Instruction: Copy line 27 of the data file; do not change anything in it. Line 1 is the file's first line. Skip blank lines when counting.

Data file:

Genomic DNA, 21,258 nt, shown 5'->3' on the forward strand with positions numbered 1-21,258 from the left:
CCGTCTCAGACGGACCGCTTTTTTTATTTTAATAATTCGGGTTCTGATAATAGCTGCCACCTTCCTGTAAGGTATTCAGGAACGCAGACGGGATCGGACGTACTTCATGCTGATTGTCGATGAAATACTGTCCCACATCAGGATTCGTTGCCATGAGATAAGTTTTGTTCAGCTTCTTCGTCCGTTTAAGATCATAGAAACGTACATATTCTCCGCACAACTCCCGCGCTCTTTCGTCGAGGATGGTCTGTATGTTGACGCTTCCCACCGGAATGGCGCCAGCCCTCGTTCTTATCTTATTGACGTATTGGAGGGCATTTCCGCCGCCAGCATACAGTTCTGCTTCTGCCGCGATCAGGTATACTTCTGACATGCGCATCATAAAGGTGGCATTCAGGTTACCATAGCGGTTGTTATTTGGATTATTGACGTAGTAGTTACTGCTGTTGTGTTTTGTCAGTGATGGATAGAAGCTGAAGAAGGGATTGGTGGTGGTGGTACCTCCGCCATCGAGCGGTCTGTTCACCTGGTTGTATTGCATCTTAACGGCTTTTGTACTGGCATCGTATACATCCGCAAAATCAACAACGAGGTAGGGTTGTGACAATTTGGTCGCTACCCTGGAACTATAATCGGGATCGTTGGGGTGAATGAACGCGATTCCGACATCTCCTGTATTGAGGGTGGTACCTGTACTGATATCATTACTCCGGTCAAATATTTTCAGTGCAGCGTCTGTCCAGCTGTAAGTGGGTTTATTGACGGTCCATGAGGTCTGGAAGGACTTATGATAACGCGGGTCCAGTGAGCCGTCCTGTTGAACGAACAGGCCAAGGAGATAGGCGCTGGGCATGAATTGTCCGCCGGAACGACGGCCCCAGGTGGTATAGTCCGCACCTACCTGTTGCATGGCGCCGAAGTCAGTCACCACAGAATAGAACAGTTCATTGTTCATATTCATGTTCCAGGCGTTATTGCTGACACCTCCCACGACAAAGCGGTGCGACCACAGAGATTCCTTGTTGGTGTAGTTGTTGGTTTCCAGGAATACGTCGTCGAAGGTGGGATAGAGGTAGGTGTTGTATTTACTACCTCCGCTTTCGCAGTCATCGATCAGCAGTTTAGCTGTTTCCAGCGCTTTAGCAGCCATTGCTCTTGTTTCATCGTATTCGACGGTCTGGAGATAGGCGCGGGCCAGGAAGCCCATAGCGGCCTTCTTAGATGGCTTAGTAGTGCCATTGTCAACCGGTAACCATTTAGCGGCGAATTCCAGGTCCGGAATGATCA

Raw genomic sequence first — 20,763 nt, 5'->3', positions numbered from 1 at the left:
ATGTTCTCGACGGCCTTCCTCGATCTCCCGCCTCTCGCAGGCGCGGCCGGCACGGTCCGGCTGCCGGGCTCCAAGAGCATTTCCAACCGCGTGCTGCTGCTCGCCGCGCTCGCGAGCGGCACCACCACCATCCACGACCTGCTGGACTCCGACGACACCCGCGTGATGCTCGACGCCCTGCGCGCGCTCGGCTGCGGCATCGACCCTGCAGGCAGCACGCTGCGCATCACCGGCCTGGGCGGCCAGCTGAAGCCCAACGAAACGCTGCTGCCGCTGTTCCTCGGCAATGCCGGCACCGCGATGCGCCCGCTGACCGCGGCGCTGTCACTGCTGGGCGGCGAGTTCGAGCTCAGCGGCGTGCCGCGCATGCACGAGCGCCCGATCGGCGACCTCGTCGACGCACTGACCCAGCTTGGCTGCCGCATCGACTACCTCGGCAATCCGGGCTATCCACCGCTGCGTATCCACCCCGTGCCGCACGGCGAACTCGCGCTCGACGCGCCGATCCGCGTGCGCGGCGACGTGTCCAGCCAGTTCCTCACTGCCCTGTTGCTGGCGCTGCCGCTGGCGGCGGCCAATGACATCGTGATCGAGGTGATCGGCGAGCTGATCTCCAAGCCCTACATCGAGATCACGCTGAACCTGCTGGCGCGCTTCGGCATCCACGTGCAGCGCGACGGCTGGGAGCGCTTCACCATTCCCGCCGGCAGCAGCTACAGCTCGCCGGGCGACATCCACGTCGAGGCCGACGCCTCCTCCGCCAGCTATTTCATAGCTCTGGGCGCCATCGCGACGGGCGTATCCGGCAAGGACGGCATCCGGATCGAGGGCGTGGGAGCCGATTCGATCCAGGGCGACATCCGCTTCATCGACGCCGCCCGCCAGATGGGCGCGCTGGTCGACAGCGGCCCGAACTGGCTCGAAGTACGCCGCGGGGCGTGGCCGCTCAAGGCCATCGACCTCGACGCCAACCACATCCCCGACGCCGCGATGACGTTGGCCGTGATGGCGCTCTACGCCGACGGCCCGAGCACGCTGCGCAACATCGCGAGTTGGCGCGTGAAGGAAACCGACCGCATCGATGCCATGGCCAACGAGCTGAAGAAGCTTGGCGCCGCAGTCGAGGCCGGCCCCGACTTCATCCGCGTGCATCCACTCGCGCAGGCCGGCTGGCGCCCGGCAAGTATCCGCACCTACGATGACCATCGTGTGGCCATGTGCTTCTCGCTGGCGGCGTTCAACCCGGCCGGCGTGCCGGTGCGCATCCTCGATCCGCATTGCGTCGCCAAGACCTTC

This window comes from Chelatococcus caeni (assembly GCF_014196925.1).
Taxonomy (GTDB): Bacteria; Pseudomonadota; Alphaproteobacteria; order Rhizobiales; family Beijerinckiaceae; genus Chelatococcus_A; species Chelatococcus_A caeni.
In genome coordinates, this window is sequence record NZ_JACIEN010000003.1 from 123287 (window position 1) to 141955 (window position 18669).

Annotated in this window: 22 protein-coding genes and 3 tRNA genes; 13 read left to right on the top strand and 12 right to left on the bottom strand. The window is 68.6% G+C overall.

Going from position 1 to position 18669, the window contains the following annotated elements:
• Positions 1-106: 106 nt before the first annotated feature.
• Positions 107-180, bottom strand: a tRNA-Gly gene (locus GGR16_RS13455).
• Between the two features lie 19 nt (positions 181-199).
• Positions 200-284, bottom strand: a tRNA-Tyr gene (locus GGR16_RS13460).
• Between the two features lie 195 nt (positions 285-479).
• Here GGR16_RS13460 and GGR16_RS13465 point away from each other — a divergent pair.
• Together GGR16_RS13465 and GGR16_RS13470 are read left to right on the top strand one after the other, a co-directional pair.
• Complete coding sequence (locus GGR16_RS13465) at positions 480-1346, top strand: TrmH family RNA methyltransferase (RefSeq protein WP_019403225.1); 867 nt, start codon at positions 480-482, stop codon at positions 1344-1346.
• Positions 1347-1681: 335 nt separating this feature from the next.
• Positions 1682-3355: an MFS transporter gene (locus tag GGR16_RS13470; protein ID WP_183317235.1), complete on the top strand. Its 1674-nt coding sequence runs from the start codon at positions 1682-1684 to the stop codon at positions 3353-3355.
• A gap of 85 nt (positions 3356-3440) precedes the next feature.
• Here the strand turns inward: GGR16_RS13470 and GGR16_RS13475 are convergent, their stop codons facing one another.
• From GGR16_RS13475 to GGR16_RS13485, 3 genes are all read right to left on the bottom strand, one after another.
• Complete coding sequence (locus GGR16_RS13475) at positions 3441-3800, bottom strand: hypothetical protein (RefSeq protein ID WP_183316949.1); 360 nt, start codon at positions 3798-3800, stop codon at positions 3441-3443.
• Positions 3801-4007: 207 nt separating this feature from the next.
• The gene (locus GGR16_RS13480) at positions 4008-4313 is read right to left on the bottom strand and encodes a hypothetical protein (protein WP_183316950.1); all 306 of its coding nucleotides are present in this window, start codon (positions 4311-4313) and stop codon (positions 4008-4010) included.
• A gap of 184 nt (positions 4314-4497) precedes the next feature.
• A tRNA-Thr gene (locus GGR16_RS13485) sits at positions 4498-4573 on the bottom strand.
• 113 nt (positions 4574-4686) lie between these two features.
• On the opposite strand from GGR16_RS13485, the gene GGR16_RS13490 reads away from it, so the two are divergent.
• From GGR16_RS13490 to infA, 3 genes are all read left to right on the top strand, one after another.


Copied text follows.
• A tRNA-Thr gene (locus GGR16_RS13485) sits at positions 4498-4573 on the bottom strand.